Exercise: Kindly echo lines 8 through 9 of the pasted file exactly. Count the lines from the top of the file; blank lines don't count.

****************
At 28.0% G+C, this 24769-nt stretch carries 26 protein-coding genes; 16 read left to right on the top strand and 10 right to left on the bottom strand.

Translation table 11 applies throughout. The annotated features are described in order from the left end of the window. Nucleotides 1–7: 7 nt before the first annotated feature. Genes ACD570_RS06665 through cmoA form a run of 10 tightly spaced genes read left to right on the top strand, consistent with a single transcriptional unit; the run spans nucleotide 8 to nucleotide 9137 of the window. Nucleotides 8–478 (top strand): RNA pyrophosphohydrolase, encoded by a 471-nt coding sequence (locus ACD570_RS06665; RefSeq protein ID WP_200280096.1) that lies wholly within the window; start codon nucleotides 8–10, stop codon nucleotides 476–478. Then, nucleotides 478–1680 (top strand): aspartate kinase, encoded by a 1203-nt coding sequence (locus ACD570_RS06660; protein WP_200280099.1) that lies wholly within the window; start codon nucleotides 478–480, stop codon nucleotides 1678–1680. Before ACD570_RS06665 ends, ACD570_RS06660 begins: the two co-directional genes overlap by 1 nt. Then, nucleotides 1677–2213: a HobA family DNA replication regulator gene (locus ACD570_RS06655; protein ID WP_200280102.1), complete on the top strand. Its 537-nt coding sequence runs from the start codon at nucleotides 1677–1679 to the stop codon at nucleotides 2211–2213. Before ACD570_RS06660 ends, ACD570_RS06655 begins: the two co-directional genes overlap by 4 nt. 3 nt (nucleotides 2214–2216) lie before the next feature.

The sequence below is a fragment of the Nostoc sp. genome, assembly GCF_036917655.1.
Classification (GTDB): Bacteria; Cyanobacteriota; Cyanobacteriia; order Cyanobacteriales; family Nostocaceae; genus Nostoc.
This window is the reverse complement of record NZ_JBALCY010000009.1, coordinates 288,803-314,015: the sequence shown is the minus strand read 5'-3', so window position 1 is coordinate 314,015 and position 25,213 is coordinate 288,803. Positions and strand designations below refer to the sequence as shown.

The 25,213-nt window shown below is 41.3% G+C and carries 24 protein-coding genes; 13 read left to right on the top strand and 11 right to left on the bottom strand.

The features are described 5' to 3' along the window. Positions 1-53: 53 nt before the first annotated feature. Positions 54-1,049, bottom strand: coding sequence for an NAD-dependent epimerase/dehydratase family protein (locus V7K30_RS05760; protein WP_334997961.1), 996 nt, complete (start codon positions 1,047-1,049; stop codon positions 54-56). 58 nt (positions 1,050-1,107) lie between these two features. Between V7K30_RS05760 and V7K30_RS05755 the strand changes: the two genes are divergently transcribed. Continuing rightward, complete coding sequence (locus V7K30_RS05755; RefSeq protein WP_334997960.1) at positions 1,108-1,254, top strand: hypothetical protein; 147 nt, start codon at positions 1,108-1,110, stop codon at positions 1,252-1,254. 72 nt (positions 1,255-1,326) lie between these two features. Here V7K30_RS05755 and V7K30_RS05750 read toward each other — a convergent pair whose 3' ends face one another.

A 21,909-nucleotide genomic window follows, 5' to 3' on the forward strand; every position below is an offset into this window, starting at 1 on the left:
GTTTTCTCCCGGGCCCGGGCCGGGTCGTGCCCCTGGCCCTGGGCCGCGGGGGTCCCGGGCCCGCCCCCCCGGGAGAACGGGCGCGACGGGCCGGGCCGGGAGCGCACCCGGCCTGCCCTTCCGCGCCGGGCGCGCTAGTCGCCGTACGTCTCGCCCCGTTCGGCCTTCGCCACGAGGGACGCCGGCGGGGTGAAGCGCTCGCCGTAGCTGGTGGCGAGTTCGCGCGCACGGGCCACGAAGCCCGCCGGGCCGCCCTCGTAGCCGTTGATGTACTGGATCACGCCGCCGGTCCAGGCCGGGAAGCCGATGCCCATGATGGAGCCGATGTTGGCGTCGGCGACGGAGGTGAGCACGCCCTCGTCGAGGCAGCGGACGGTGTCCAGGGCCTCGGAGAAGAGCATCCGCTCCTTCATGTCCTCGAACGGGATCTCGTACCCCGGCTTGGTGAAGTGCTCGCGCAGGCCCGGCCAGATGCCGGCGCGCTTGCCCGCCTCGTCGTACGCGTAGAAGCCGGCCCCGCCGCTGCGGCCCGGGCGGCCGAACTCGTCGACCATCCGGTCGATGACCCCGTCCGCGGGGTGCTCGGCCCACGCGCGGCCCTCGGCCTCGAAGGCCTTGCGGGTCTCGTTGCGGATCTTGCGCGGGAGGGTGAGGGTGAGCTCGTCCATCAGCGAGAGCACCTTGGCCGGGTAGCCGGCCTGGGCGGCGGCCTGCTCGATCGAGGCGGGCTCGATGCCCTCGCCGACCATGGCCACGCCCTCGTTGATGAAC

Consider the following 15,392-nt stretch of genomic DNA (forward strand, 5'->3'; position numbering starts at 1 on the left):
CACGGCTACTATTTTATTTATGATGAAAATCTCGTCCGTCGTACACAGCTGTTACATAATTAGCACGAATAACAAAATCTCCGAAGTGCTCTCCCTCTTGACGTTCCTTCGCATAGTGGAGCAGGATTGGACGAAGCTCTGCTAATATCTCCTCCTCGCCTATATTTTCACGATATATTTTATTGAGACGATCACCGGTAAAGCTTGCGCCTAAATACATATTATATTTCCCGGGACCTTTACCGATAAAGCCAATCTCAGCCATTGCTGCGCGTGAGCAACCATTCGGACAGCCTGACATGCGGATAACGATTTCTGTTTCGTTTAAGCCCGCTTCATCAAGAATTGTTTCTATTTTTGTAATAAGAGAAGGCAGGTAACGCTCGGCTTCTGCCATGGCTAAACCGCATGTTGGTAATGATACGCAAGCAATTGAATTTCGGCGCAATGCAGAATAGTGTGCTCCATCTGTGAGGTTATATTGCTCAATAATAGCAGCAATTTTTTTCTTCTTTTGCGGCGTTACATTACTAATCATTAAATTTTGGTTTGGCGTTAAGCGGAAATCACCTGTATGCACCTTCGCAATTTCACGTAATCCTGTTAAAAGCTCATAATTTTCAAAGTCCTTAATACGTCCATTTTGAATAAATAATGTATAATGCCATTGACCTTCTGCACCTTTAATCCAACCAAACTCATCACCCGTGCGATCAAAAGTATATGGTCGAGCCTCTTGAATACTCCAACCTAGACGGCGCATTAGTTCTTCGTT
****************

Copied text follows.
A 21,909-nucleotide genomic window follows, 5' to 3' on the forward strand; every position below is an offset into this window, starting at 1 on the left:
GTTTTCTCCCGGGCCCGGGCCGGGTCGTGCCCCTGGCCCTGGGCCGCGGGGGTCCCGGGCCCGCCCCCCCGGGAGAACGGGCGCGACGGGCCGGGCCGGGAGCGCACCCGGCCTGCCCTTCCGCGCCGGGCGCGCTAGTCGCCGTACGTCTCGCCCCGTTCGGCCTTCGCCACGAGGGACGCCGGCGGGGTGAAGCGCTCGCCGTAGCTGGTGGCGAGTTCGCGCGCACGGGCCACGAAGCCCGCCGGGCCGCCCTCGTAGCCGTTGATGTACTGGATCACGCCGCCGGTCCAGGCCGGGAAGCCGATGCCCATGATGGAGCCGATGTTGGCGTCGGCGACGGAGGTGAGCACGCCCTCGTCGAGGCAGCGGACGGTGTCCAGGGCCTCGGAGAAGAGCATCCGCTCCTTCATGTCCTCGAACGGGATCTCGTACCCCGGCTTGGTGAAGTGCTCGCGCAGGCCCGGCCAGATGCCGGCGCGCTTGCCCGCCTCGTCGTACGCGTAGAAGCCGGCCCCGCCGCTGCGGCCCGGGCGGCCGAACTCGTCGACCATCCGGTCGATGACCCCGTCCGCGGGGTGCTCGGCCCACGCGCGGCCCTCGGCCTCGAAGGCCTTGCGGGTCTCGTTGCGGATCTTGCGCGGGAGGGTGAGGGTGAGCTCGTCCATCAGCGAGAGCACCTTGGCCGGGTAGCCGGCCTGGGCGGCGGCCTGCTCGATCGAGGCGGGCTCGATGCCCTCGCCGACCATGGCCACGCCCTCGTTGATGAAC